It’s a typical weekday morning in the metropolis. Pouring down the foggy hills, thronging the streets, rushing toward buses, trains, and ferryboats that will bear them to school and work, locals wearing suits, uniforms, and casuals carry nearly identical cups containing nearly identical drinks.
The metropolis is not Oakland or San Francisco but Hong Kong. The drink is not coffee but milk tea.
Thick, sweet, silkily creamy, and eye-poppingly strong, this ancient Chinese/British colonial hybrid is as ubiquitous over there as coffee is here, and as infused into culture, conversation, and daily life. Making headway westward, it’s now served at chains such as Quickly and Tapioca Express, Oakland Chinatown tea shops such as the Sweet Booth, Santa Anna, ChaTime, and Shooting Star Café, and trendy cafes such as Berkeley’s Asha Tea House. Will grown-up, silky-smooth Hong Kong milk tea be the next tannic tsunami, surpassing moody chai and clown-car-in-every-cup boba?
“For Hong Kong people, milk tea feels like a birthright,” said Roy Fong, a certified tea master and the owner of Berkeley’s Imperial Tea Court. “No matter how poor you are, you can afford to drink milk tea. It’s one of those rare luxuries that everyone can share.”
At countless Hong Kong restaurants and streetside stalls — including McDonald’s and Starbucks — milk tea is made more or less like this:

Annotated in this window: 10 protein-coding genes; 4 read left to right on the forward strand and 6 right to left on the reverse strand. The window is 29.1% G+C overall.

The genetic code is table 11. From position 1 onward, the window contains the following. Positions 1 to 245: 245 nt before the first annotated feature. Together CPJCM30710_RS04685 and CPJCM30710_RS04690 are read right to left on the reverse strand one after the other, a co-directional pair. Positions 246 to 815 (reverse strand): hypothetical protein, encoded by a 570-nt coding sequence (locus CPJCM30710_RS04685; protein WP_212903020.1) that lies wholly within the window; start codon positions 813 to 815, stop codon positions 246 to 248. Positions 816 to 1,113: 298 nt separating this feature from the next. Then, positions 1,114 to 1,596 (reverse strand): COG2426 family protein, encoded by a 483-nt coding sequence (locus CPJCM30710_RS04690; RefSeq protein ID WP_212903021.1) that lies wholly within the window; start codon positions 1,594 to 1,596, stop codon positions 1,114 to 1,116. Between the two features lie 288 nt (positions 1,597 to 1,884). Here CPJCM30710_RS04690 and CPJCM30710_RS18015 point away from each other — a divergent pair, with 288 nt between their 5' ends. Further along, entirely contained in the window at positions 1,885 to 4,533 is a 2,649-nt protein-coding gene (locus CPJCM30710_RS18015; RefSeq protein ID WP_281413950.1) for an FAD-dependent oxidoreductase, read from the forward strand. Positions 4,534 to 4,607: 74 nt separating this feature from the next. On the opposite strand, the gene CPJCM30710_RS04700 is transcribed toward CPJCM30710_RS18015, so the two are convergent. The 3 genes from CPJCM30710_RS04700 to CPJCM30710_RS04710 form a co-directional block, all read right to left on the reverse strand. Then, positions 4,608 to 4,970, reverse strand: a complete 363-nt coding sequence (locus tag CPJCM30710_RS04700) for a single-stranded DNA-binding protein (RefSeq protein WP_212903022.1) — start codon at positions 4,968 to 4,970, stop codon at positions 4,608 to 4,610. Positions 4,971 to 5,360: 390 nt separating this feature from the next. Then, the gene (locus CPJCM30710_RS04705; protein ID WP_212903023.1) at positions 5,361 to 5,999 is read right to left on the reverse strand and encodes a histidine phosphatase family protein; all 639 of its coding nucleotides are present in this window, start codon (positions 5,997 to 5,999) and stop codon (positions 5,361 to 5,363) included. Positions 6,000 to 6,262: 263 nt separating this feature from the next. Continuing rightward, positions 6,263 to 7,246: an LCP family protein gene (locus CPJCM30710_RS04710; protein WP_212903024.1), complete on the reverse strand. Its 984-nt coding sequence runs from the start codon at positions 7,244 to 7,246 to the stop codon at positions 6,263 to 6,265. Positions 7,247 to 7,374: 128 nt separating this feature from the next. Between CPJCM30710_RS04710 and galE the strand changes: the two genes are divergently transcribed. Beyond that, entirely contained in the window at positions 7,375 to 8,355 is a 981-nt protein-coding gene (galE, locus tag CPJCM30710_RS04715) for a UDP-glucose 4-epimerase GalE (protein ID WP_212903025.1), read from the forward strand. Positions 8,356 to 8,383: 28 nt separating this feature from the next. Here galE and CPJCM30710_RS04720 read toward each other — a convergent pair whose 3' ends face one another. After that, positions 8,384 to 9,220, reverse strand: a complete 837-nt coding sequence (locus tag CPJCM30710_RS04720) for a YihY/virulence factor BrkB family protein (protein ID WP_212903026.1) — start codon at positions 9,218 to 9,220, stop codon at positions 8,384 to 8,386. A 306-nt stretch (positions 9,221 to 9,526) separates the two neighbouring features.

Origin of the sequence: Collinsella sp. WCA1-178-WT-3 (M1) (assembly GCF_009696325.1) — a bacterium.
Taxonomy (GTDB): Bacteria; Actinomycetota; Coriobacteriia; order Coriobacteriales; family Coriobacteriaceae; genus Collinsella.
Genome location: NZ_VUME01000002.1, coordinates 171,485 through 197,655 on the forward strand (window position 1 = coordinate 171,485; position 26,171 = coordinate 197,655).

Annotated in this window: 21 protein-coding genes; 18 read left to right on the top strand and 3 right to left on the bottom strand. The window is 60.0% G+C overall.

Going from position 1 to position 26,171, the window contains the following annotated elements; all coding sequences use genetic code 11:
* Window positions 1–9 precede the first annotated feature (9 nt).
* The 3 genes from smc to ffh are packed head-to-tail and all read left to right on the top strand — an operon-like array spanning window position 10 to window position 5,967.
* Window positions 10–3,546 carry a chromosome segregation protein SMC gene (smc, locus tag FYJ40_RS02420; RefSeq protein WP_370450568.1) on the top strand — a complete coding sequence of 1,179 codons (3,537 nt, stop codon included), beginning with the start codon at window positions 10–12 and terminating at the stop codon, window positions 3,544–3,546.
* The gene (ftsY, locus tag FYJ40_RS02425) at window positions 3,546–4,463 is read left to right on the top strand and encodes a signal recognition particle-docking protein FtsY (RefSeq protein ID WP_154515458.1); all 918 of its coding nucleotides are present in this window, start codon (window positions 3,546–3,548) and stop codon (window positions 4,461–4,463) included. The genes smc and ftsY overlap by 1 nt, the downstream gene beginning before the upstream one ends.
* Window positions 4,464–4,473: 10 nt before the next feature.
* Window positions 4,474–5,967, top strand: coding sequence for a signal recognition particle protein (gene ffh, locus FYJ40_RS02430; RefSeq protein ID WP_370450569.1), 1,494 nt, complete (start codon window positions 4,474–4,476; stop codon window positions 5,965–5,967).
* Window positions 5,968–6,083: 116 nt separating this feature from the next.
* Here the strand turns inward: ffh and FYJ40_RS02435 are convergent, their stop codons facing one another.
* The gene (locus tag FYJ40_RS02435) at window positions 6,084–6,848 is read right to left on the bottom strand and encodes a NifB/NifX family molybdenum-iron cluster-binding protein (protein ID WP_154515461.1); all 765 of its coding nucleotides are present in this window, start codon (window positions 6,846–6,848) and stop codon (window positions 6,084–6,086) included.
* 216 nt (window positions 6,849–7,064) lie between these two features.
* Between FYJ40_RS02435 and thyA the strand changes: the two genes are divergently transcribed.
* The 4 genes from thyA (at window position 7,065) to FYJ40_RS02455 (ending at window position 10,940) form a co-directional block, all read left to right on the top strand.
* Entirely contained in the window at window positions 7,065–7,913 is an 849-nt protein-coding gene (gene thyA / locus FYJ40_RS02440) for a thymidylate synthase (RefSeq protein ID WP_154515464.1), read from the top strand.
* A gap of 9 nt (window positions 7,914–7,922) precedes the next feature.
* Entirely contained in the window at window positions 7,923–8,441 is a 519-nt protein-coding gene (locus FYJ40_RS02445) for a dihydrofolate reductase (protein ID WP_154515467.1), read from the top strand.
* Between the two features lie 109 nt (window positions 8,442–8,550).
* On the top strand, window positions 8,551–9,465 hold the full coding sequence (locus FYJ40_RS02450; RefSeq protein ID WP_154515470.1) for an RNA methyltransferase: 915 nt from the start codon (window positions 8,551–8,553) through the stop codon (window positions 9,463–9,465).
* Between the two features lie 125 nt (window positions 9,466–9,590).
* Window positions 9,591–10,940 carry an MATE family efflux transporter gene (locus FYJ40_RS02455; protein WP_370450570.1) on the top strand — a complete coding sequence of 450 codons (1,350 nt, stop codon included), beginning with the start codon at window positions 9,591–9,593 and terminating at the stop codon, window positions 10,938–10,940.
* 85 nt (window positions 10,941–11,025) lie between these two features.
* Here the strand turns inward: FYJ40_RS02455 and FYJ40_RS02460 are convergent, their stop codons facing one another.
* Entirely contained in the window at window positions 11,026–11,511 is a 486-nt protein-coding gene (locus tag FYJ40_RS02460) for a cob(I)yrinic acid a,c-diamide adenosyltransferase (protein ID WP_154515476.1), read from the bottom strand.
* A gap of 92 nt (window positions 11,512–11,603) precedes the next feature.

Black tea — traditionally Sri Lankan, typically fine-grained CTC (crush-tear-curl)-grade, not full-leaf — is boiled for three minutes. Sometimes eggshells are boiled with the tea to add calcium and texture while cutting acidity. Sometimes the tea is boiled longer, and sometimes it is boiled twice.
Then it’s filtered repeatedly through a fine-meshed, sock-like cloth bag — which is why milk tea is also called “pantyhose tea” and “silk-stocking tea.” Finally, it is poured from a great height into cups, either before or after lots of canned milk: evaporated, condensed, or both. Sugar is added to taste. Flavored milk teas are a more recent variation, as is yuanyong, a blend of coffee and milk tea.
Many aspects of this technique would in any other tea context be anathema. And don’t try it at home unless you have lots of space, lots of tea, lots of time, a long dangly filter, and lots of pots.
“Hong Kong is unique in that most homes there are very, very small and most kitchens are ultra-tiny,” said Fong. “You just go downstairs and buy your milk tea.” A Taoist priest and former Head of Research & Development for the International Tea Masters Association, he has loved this drink for as long as he can remember.
“Canned milk is used in milk tea because fresh milk was hard to get in Hong Kong until fairly recently. When I was a kid, most kitchens didn’t have refrigerators.”
At Asha in Berkeley, Hong Kong milk tea is made sans stocking, with local, sustainable Clover Stornetta half-and-half, canned condensed milk, and an Assam-influenced secret tea blend so brisk as to be almost chocolatey, poured back and forth repeatedly from aeronautical heights to create a firm caramel-colored foam. From the first triple-strength sip, it’s a fast floral free-fall so silkily elegant as to feel almost forbidden. Ten sips in, and you feel ready to power through the whole day.